by John L. Ward
I recently heard a lecture on the 14th century Medici and Albizzi families of Florence. Besides the fact that they were unfriendly rivals in commerce and politics, there were some interesting ideas from those times.
- They readily accepted that they were “constricted families” – families defined by their commercial needs more than their biological relationships. This isn’t too different than the concept we use with very large, old families of “families of affinity” – families more defined by shared purpose and community of interest than shared DNA and legal ties.
- Renaissance families practiced the “emancipation age” when the next generation are spun off from the family and expected to find their own independent paths.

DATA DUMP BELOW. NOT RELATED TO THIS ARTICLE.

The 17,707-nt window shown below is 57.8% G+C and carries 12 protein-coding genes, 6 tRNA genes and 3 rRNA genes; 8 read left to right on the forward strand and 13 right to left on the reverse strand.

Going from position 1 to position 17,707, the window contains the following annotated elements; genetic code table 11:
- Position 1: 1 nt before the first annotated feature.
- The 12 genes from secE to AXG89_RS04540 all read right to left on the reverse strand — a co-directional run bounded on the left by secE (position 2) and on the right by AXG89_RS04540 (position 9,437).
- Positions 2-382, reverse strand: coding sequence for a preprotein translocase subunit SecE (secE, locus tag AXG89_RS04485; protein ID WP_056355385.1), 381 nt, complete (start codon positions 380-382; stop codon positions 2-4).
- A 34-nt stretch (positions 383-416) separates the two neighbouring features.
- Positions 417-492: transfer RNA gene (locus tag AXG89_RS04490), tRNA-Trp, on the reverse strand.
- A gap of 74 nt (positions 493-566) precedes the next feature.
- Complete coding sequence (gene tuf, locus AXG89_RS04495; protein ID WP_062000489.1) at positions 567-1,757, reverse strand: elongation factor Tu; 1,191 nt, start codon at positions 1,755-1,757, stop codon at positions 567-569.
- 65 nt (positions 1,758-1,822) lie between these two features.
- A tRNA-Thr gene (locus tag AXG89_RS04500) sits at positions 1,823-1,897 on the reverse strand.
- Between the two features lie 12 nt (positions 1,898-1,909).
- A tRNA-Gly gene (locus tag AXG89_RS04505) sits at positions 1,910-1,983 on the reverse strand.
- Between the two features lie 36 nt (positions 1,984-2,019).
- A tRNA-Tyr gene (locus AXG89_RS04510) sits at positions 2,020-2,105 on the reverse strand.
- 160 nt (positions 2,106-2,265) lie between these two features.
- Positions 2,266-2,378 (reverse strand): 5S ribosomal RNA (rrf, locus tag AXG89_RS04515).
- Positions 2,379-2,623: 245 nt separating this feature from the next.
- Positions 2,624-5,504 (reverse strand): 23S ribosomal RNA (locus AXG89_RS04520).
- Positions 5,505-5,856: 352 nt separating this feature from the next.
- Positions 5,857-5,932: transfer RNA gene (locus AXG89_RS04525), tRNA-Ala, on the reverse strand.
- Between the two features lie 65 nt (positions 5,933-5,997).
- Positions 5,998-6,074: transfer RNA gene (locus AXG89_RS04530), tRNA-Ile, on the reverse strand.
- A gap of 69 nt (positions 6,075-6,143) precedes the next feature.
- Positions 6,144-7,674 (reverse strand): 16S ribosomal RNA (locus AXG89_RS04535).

- Wills were written when the author was quite young and given to all heirs to see. That, they believed, lessened in-fighting and increased senior generation transparency and accountability.
- Finally, they documented all their family agreements and commercial transitions. The care for writing it down became a moral imperative and a very firm commitment of responsibilities and duties.
The lecture was by Dr. Paul Gehl, a long-time curator of the Newberry Library in Chicago. The Newberry is one of the most important libraries in the US on the history of families and on genealogy. See www.newberry.org.